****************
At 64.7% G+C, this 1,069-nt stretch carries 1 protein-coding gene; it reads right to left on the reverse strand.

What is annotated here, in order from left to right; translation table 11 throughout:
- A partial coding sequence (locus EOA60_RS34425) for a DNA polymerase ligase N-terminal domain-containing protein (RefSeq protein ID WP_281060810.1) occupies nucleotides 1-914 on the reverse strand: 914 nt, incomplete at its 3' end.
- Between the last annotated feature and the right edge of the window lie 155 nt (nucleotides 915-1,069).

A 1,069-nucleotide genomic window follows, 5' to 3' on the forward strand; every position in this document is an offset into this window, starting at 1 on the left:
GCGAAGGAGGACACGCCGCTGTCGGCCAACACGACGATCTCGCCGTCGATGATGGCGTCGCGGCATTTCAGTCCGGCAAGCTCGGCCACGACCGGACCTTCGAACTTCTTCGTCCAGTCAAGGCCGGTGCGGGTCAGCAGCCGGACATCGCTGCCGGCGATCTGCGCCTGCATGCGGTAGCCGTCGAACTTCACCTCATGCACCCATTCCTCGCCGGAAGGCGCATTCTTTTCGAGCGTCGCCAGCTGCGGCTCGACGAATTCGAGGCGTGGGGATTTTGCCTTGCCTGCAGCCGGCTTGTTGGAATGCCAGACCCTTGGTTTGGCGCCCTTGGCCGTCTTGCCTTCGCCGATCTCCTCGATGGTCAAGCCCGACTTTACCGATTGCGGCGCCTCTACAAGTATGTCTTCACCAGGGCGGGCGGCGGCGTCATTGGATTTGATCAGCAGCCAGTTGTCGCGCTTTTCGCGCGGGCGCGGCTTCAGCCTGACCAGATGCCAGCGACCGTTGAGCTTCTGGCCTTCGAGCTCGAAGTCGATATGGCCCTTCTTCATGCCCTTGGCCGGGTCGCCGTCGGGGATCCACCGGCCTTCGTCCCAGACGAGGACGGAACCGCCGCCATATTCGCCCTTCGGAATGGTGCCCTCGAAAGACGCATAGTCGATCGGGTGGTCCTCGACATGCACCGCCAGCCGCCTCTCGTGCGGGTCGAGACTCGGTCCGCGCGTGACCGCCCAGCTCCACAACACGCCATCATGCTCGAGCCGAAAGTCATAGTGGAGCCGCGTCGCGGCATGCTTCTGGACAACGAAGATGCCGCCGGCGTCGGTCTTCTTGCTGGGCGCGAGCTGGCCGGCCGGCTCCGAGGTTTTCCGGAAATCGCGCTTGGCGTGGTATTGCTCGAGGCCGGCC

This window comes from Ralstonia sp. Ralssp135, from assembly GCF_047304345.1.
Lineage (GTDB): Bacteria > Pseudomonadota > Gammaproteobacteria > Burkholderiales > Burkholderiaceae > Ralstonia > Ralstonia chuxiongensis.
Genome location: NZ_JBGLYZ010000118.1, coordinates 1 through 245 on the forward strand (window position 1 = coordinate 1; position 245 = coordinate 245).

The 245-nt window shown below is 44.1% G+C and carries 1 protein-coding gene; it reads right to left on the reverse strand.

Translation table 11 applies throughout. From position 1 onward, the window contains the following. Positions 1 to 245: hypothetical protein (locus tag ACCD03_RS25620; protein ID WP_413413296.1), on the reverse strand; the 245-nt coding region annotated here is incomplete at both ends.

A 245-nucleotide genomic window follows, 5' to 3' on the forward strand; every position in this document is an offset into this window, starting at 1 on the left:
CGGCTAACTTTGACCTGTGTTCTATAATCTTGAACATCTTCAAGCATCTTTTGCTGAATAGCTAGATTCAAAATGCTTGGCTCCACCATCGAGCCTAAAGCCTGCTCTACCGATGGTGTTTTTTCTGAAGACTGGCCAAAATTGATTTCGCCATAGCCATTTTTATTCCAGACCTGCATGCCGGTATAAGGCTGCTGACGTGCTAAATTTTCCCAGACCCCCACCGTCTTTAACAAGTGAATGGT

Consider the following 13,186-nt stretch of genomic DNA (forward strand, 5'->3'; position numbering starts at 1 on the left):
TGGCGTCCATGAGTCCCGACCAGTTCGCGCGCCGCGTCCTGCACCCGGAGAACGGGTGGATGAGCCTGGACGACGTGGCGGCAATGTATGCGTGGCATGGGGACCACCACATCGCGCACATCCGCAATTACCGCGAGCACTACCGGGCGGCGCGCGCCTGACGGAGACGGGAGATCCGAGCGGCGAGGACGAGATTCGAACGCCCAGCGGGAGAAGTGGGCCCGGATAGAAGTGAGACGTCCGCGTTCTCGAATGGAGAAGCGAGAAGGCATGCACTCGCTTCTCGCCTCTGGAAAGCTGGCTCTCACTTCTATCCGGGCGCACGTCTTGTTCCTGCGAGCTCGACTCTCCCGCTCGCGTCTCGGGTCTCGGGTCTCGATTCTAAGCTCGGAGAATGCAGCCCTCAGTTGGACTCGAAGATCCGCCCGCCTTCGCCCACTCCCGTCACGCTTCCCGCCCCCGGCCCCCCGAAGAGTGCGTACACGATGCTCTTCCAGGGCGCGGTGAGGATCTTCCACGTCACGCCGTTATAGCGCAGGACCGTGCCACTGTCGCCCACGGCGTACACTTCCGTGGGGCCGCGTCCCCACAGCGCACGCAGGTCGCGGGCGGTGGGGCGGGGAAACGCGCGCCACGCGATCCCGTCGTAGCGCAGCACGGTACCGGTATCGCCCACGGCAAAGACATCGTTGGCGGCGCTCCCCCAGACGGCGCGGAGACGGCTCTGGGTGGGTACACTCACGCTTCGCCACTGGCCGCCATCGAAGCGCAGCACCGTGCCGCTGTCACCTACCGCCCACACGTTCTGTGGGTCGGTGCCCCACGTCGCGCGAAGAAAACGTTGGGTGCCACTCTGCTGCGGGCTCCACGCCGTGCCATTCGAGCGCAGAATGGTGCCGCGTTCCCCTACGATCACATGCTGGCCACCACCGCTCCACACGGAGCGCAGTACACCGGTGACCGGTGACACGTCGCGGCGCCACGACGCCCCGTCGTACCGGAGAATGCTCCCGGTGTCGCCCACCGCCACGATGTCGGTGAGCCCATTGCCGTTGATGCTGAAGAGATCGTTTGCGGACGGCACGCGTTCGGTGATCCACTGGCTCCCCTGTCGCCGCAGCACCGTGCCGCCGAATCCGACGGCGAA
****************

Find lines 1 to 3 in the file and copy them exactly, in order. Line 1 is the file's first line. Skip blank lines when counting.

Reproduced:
At 64.7% G+C, this 1,069-nt stretch carries 1 protein-coding gene; it reads right to left on the reverse strand.

What is annotated here, in order from left to right; translation table 11 throughout:
- A partial coding sequence (locus EOA60_RS34425) for a DNA polymerase ligase N-terminal domain-containing protein (RefSeq protein ID WP_281060810.1) occupies nucleotides 1-914 on the reverse strand: 914 nt, incomplete at its 3' end.